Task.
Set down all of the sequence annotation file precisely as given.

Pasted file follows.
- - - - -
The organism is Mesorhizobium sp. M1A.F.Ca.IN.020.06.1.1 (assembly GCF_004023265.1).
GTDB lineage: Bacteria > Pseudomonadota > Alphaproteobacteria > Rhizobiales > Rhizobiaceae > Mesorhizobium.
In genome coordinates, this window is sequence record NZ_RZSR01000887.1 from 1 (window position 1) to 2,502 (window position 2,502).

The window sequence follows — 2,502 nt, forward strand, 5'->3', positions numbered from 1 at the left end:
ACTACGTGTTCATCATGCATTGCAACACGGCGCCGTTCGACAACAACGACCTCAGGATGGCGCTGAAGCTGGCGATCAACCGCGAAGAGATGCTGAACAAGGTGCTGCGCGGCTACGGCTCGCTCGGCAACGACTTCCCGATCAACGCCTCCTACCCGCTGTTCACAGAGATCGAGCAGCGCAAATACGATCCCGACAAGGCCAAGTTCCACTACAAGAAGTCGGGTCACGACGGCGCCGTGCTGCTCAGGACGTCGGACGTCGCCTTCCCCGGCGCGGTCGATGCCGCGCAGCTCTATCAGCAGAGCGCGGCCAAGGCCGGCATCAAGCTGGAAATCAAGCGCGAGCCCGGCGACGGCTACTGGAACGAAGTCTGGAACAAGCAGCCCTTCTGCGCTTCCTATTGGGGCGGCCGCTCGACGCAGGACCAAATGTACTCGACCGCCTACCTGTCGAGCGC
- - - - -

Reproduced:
The organism is Mesorhizobium sp. M1A.F.Ca.IN.020.06.1.1 (assembly GCF_004023265.1).
GTDB lineage: Bacteria > Pseudomonadota > Alphaproteobacteria > Rhizobiales > Rhizobiaceae > Mesorhizobium.
In genome coordinates, this window is sequence record NZ_RZSR01000887.1 from 1 (window position 1) to 2,502 (window position 2,502).

The window sequence follows — 2,502 nt, forward strand, 5'->3', positions numbered from 1 at the left end:
ACTACGTGTTCATCATGCATTGCAACACGGCGCCGTTCGACAACAACGACCTCAGGATGGCGCTGAAGCTGGCGATCAACCGCGAAGAGATGCTGAACAAGGTGCTGCGCGGCTACGGCTCGCTCGGCAACGACTTCCCGATCAACGCCTCCTACCCGCTGTTCACAGAGATCGAGCAGCGCAAATACGATCCCGACAAGGCCAAGTTCCACTACAAGAAGTCGGGTCACGACGGCGCCGTGCTGCTCAGGACGTCGGACGTCGCCTTCCCCGGCGCGGTCGATGCCGCGCAGCTCTATCAGCAGAGCGCGGCCAAGGCCGGCATCAAGCTGGAAATCAAGCGCGAGCCCGGCGACGGCTACTGGAACGAAGTCTGGAACAAGCAGCCCTTCTGCGCTTCCTATTGGGGCGGCCGCTCGACGCAGGACCAAATGTACTCGACCGCCTACCTGTCGAGCGC